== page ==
A Message from Incoming Dean Fernando R. Miralles-Wilhelm
Dear COS colleagues:
I am writing to check-in with you and share a few thoughts. This is a trying week, both across the university and within the communities where our lives and work intersect.
George Mason continues to monitor and adjust to the evolving global impacts of the Covid-19 pandemic in terms of human health and safety, economic impacts and operations continuity. As we prepare to start a new fiscal year that sets us on a course for a material decline in revenues to support our academic programs and operations, plans are starting to emerge to deal with the financial strain. I am confident we will find a path forward in COS and across Mason.
I want to take a moment and reflect on what has been yet another historically tragic week in racial relations in the US. The callous indifference and excessive force exercised one week ago by a police officer in Minneapolis which led George Floyd to plead for his life for several minutes prior to his death was not an isolated or random event. It is simply one of the more graphic, well chronicled events of a pattern of systemic, racially-based oppression in a country which claims to hold all men and women equal.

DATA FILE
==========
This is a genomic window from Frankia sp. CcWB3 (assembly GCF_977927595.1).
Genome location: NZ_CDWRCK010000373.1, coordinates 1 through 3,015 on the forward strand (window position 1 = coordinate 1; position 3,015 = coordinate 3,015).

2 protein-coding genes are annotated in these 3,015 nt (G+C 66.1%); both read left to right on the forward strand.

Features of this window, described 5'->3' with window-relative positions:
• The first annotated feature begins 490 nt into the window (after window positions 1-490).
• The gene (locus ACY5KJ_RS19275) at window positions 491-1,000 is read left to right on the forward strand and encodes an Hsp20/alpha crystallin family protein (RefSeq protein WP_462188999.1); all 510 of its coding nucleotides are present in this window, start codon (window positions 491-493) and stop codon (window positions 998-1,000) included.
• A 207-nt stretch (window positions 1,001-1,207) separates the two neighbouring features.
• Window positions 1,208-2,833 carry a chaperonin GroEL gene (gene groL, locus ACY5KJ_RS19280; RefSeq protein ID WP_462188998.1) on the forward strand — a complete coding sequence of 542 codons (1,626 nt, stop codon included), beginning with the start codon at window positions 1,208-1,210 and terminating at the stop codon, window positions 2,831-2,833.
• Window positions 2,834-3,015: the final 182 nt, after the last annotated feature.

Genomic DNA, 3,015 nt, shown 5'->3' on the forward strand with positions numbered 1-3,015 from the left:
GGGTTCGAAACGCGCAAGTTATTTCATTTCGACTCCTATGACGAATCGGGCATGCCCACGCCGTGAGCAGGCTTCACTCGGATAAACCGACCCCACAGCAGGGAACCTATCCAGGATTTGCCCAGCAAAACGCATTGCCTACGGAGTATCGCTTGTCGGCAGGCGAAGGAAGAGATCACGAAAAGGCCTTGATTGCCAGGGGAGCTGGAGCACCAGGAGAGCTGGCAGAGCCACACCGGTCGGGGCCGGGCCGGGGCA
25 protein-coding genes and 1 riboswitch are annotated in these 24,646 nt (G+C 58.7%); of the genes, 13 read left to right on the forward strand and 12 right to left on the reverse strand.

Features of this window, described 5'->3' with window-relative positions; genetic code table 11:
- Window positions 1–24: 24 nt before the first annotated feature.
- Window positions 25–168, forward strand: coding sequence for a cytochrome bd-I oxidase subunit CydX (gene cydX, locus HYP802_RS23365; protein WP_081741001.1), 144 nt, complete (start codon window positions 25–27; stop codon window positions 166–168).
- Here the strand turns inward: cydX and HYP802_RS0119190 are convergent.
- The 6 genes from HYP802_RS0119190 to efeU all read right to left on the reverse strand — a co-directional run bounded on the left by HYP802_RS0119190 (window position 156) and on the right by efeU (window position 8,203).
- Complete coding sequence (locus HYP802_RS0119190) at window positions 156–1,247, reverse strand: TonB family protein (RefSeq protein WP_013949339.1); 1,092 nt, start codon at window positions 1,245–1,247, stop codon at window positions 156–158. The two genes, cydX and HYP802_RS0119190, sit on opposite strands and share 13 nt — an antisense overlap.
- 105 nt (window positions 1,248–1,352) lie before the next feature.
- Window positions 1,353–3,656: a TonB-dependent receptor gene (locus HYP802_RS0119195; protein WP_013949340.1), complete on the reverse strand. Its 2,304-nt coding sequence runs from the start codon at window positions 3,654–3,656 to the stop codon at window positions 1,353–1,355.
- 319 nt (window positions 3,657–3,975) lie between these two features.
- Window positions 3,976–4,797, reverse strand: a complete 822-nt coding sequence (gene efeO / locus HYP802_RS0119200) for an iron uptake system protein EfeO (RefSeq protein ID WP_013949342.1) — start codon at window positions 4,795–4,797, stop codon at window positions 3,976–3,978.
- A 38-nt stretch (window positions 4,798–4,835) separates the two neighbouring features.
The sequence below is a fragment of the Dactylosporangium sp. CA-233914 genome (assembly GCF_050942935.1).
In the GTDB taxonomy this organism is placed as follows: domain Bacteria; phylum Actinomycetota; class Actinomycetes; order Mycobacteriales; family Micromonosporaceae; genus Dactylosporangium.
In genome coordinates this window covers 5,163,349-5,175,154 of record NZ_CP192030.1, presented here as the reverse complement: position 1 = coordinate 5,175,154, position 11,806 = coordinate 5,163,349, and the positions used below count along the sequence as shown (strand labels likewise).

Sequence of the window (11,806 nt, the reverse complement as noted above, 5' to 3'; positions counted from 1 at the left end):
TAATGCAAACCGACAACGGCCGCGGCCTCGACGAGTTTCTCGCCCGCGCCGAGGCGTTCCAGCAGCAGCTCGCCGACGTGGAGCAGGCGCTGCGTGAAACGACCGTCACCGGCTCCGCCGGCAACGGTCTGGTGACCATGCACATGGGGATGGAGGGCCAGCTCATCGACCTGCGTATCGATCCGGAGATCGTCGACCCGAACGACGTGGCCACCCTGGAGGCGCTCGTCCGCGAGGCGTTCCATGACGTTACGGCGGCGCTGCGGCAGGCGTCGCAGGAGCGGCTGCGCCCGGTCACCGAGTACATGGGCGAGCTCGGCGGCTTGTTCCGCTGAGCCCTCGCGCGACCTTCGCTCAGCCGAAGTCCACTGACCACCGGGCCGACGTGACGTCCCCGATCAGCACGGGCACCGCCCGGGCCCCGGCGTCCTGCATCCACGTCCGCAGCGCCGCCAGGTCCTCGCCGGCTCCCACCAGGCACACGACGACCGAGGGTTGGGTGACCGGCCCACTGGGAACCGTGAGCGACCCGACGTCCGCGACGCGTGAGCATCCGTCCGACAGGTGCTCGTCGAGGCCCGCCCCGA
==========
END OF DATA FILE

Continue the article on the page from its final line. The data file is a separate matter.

Slavery was abolished in the US in 1865, militarily and constitutionally at a dear price. Yet, Black people in America have never been able to live a day since then without fear, let alone equality. Those of us, myself included, who have never yet lived a single day in our lives with these feelings due to our implied or explicit privilege are called to account for what we are now witnessing. Now, 155 years later, the embers of racially motivated injustice have not been extinguished, a full reconciliation with reparations not yet made. The national political rhetoric is not properly empathetic to the rightful concerns and protests for change and has instead played a divisive role in inciting violent activists from both ends of the political spectrum to opportunistically create an unsafe situation for peace officers and citizens. While still in the midst of dealing through the painful consequences of a global pandemic, the miscarriage of social justice at a societal level is another test to our character and resolve.
I am writing to you today because I feel you deserve to know where I stand on these issues. Generations of dysfunction and injustice will not easily be resolved, but I am deeply committed to working along side you for this cause, as long as it takes, whatever the effort. It must start with the basics – what we choose to observe and experience. It can grow to what we can think, say and do. Together, we can choose to thoughtfully reconcile our sphere of influence. We must seek diversity, equity and inclusion in the broadest sense within this sphere of influence. We can share resources and create opportunities which transcend traditional science education and research priorities. And, we must seek a more impactful role by asking the question together: what can our college do differently at this moment in time to move towards a brighter future? Answering this question will be part of the conversations we will be having as we embark on a strategic plan for our college.